Join Date: Aug 2006
Location: Arlington, VA
Thanked 14 Times in 12 Posts
Rep Power: 12
Yes, that's right. And, you probably saw that on one of my posts elsewhere :-))
The earliest Valiant 40s were fine, beginning with hull #1. I don't remember the exact hull number when the resin was switched, but it was about 1979-80 timeframe. All hulls built after the switch, and through hull #249, had the POTENTIAL to blister badly. And, with the V40s, we're not talking about normal blistering. These were humongous blisters, some on the decks and trunk cabin as well as the hull.
How do I know this? Because a close friend had a lovely V40...maybe the best one afloat the way he kept it...that developed bad blisters. He was part of a class-action suit which dragged on for years. It was heartbreaking to witness.
In early 1989 I was looking for a non-blister Valiant 40. I traveled to NC and looked at Blaine's lovely "Stormy Petrel", hull #249, which he'd protected by putting coal tar epoxy on the bottom. This was the last "blister boat" built by Uniflite. After agonizing over the potential for major blisters to develop, expecially as I planned to cruise to the Caribbean and keep the boat there for a decade or so, I passed on that Valiant.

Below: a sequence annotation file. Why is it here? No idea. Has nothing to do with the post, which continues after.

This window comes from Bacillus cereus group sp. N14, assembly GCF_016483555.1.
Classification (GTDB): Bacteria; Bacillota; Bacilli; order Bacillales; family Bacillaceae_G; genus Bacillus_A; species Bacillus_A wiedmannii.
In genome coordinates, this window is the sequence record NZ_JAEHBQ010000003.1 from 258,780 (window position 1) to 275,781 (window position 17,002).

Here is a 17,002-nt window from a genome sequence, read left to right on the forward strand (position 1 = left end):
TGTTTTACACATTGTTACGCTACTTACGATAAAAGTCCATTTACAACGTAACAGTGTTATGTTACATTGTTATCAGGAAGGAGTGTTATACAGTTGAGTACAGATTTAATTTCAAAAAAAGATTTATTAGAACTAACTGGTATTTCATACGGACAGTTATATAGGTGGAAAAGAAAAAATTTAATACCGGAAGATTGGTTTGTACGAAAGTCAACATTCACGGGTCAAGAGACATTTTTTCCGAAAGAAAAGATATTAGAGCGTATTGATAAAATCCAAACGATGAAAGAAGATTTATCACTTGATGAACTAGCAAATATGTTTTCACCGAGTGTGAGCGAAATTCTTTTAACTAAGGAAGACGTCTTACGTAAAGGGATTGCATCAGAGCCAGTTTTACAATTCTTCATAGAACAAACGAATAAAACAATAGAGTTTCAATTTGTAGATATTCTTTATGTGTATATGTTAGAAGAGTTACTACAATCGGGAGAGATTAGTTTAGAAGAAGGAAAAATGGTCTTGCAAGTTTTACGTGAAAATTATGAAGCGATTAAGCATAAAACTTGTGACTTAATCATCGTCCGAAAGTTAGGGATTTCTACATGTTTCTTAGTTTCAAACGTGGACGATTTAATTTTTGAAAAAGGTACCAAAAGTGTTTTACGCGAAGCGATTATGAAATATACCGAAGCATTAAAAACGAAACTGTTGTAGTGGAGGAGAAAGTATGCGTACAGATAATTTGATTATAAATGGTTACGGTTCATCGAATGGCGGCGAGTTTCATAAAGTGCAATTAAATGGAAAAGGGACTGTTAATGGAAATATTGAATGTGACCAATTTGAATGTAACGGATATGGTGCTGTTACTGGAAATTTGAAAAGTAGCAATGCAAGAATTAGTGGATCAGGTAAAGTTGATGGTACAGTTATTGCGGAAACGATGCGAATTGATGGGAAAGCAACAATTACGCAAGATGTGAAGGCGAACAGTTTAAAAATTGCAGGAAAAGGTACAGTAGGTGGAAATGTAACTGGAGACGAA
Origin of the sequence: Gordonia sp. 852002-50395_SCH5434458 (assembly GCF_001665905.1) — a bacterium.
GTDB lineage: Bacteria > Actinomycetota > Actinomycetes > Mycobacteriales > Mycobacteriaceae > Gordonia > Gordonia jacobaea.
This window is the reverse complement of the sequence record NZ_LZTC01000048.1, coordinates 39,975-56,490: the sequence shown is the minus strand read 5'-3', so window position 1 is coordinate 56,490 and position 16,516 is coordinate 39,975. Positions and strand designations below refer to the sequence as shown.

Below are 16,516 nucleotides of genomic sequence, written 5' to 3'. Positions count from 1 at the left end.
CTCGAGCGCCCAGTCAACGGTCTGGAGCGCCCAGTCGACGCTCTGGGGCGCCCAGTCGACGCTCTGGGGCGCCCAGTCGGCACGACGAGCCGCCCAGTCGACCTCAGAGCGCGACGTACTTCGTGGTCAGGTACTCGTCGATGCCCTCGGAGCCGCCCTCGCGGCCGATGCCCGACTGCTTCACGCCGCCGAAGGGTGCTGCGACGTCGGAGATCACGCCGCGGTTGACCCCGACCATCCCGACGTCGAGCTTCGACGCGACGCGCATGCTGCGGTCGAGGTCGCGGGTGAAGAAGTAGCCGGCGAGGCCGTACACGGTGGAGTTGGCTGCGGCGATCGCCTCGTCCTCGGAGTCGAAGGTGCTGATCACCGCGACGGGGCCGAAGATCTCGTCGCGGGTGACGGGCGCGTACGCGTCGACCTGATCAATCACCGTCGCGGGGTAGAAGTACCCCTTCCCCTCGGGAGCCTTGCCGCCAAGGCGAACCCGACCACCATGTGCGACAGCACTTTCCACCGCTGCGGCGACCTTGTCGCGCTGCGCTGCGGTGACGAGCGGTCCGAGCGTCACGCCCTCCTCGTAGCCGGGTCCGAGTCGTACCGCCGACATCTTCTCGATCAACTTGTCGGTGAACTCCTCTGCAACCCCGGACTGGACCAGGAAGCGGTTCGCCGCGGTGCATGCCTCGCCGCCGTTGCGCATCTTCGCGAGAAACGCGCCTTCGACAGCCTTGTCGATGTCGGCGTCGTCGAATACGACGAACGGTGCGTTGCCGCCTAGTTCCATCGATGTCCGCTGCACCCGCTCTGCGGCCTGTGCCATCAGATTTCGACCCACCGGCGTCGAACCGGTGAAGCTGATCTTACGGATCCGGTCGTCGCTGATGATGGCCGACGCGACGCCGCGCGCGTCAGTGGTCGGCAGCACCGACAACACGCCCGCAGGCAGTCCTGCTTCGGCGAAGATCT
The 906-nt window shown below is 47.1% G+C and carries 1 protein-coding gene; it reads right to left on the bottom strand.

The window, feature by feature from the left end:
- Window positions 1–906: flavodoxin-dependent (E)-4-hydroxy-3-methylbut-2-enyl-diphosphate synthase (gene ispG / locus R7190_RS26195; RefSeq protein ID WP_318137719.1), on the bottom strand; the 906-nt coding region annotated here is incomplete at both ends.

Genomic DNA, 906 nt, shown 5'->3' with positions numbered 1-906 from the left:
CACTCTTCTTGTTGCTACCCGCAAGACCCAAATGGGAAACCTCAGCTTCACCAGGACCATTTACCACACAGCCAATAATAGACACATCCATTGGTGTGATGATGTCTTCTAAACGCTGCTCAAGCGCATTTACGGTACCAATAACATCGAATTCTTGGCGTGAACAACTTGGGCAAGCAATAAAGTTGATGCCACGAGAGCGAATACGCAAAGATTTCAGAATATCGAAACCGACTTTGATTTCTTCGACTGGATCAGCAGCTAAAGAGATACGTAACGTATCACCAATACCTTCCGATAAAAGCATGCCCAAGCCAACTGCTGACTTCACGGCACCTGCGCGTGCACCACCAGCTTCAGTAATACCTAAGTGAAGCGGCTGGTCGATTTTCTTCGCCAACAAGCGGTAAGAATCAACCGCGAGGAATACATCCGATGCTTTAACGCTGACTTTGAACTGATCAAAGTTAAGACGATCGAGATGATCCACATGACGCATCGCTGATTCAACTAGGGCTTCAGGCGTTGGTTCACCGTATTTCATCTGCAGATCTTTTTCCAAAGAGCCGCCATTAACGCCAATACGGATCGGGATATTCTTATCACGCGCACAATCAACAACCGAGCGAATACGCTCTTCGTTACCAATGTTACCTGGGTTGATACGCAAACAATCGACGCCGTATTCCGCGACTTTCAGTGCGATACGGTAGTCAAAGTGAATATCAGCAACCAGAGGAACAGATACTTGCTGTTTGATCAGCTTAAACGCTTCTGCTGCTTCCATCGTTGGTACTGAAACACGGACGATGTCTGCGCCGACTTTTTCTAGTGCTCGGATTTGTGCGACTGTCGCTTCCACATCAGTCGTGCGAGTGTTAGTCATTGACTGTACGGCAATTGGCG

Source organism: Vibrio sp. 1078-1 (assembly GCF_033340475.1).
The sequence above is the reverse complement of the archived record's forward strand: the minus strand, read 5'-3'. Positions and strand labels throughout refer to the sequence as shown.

The first boats built after hull #249 did, occasionally, develop some blistering of the type many boats experience. No serious problem. Later, a new process was adopted which, I believe, has all but eliminated even these blisters. The new Valiant 42 built in Texas (actually a V40 with a small bowsprit, built from the same mold) is arguably the best world cruising sailboat in its class.
If I remember correctly, John Krechmer (sp?) of Atlantic Yachts published a treatise on the V40s...no doubt a Google search would turn it up.